During the serial shift of the data word from the transmit shift register 23 the CRC generator 27 generates a five bit parity word. At the conclusion of the generation of the parity word in the CRC generator 27, the parity word will be transferred to the data/parity selector 25 and then transmitted following the transmittal of data. The exclusive OR circuit 39 carries out a modulo two add (also termed exclusive OR operation). The output from the data/parity selector 25 and the output from the' drop one clock gate 37 are applied to the exclusive OR circuit 39 so that the exclusive OR circuit 39 performs an exclusive OR operation upon these two inputs. The output from the data/parity selector 25 is the data, the control flags and the parity word as shown in FIG. 2A. The pulse train shown in 2A shows the pulses and the corresponding positions of the data, the control flags and the parity bits as they are applied to exclusive OR circuit 39. FIG. 2E shows an example data train applied from the output of the data/parity selector 25 to one input of the exclusive OR circuit 39. Taking the example data 2E and applying it to one terminal exclusive OR circuit 39 with the transmit clock pulse train (FIG. 2A) applied to the other terminal the output will be the transmitted data shown in FIG. 2F. Exclusive 0R circuit 39 performs according to the truth tablethat unlike inputs will result up output (or a one) and two similar inputs resultin zero or a down signal output.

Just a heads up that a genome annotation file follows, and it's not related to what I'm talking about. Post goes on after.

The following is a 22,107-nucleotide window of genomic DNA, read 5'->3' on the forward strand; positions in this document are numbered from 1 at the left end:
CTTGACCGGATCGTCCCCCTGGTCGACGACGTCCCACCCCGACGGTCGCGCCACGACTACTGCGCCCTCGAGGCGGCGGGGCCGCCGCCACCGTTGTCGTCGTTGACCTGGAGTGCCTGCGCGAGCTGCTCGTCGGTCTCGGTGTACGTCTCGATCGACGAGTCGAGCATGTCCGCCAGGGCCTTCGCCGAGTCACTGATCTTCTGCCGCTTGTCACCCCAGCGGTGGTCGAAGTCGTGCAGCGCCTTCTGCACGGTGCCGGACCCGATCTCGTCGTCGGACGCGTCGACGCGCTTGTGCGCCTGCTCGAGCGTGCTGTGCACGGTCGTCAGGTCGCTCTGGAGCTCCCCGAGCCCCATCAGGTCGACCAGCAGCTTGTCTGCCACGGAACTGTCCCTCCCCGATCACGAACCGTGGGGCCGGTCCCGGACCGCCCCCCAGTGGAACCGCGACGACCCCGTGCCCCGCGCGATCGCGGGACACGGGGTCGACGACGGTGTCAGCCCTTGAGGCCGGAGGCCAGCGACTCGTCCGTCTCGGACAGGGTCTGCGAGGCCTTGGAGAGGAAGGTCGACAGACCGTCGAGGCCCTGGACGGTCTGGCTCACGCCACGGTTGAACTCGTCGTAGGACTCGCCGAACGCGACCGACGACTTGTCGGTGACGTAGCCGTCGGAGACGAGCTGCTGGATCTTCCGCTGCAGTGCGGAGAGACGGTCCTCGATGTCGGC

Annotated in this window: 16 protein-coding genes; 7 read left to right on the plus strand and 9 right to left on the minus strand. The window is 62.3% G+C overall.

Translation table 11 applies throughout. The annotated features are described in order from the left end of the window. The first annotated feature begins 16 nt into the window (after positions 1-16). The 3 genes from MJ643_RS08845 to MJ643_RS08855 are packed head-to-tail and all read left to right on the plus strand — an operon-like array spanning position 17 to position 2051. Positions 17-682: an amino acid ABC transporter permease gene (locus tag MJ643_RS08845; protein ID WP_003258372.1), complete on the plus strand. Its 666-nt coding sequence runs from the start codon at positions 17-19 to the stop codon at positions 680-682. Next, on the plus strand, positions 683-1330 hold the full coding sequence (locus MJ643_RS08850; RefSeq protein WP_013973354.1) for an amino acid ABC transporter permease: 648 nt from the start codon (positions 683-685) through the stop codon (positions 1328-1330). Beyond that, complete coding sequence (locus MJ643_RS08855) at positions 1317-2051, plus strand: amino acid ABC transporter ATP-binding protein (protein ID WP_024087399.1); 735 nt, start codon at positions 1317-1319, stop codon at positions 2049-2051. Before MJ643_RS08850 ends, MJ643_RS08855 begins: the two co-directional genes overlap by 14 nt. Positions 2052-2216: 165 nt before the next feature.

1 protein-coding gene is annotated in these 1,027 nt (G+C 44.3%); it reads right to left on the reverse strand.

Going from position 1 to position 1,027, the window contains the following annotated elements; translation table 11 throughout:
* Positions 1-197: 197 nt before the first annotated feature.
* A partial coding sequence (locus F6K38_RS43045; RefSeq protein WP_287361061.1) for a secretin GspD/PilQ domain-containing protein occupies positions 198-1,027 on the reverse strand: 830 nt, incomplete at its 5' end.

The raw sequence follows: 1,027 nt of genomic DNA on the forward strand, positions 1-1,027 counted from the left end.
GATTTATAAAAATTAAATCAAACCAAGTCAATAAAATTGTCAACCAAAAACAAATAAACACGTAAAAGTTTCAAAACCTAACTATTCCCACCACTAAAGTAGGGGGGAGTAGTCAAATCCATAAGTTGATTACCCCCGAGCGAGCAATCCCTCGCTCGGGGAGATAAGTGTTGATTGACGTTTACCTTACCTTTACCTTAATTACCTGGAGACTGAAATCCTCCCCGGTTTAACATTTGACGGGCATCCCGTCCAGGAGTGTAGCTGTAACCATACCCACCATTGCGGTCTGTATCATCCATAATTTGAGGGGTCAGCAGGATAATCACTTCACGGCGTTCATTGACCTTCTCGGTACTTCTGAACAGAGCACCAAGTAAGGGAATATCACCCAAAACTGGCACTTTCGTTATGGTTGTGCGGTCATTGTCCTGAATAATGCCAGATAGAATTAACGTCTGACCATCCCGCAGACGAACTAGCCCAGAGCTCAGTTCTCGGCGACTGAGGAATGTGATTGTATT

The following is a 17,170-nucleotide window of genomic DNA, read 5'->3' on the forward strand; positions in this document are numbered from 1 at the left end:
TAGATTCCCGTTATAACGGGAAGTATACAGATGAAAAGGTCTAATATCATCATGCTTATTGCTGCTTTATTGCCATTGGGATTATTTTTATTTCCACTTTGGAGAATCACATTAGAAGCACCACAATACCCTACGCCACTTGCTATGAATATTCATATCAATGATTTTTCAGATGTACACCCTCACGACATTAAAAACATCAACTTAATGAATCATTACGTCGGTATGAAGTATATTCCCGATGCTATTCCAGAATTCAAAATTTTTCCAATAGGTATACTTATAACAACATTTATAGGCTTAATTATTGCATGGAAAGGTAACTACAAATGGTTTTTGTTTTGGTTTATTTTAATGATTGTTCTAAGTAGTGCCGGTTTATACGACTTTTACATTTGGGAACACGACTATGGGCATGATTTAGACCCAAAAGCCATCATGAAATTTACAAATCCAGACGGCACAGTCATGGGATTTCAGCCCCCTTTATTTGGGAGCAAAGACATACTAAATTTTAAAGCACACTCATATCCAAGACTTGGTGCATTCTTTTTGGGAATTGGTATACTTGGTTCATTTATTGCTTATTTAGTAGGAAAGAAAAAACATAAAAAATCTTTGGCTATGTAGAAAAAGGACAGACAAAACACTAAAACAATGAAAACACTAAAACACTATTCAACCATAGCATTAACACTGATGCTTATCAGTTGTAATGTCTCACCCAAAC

The problem in receiving data is to get a bit sync on the received data. Using this invention a transistion edge is guaranteed in the output when there is a leading edge of the transmit clock (FIG. 2A) coincidental with transmitted data (FIG. 2F). The shifting is carried out on the trailing edge of the clock pulse while the transmission is carried out on the leading edge of the clock pulse. Note that as shown in FIGS. 2A and 2B the sample data is always displaced one clock pulse because the sample data has not yet been shifted from register 23 to the data/parity selector 25. The example data (shown in 2E) is actually shown displaced one clock pulse width from the clock pulse (FIG. 2A) and after being shifted from the transmit shift register 23 through the data parity selector 25 will then be exclusive ORed with the clock which produced the shift. This is because the clock pulse has already enabled one input of the exclusive OR circuit 39 and then the leading edge of the example data will be exclusive ORed with that same clock pulse. The transmitted data shown in FIG.